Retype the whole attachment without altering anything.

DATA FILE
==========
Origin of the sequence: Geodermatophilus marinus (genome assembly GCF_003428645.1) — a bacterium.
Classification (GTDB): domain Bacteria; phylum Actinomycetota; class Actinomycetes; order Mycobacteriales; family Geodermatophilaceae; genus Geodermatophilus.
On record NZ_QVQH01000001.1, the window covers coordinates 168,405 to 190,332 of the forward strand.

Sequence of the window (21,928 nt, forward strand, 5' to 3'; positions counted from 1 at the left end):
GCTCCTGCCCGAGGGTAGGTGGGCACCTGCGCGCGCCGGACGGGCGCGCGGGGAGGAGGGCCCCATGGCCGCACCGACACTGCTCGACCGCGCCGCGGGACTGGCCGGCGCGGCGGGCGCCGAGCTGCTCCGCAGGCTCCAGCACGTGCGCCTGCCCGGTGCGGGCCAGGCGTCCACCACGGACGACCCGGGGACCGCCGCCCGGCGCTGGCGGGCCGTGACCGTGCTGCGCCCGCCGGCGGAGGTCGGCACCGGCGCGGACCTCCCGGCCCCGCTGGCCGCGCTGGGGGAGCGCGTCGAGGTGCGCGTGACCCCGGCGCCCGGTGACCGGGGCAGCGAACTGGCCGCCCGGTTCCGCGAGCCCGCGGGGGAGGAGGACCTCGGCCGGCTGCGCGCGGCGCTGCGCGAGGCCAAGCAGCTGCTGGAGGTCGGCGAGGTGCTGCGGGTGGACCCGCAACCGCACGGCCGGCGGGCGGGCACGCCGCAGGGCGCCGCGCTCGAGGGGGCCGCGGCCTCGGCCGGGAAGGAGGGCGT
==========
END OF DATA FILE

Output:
Origin of the sequence: Geodermatophilus marinus (genome assembly GCF_003428645.1) — a bacterium.
Classification (GTDB): domain Bacteria; phylum Actinomycetota; class Actinomycetes; order Mycobacteriales; family Geodermatophilaceae; genus Geodermatophilus.
On record NZ_QVQH01000001.1, the window covers coordinates 168,405 to 190,332 of the forward strand.

Sequence of the window (21,928 nt, forward strand, 5' to 3'; positions counted from 1 at the left end):
GCTCCTGCCCGAGGGTAGGTGGGCACCTGCGCGCGCCGGACGGGCGCGCGGGGAGGAGGGCCCCATGGCCGCACCGACACTGCTCGACCGCGCCGCGGGACTGGCCGGCGCGGCGGGCGCCGAGCTGCTCCGCAGGCTCCAGCACGTGCGCCTGCCCGGTGCGGGCCAGGCGTCCACCACGGACGACCCGGGGACCGCCGCCCGGCGCTGGCGGGCCGTGACCGTGCTGCGCCCGCCGGCGGAGGTCGGCACCGGCGCGGACCTCCCGGCCCCGCTGGCCGCGCTGGGGGAGCGCGTCGAGGTGCGCGTGACCCCGGCGCCCGGTGACCGGGGCAGCGAACTGGCCGCCCGGTTCCGCGAGCCCGCGGGGGAGGAGGACCTCGGCCGGCTGCGCGCGGCGCTGCGCGAGGCCAAGCAGCTGCTGGAGGTCGGCGAGGTGCTGCGGGTGGACCCGCAACCGCACGGCCGGCGGGCGGGCACGCCGCAGGGCGCCGCGCTCGAGGGGGCCGCGGCCTCGGCCGGGAAGGAGGGCGT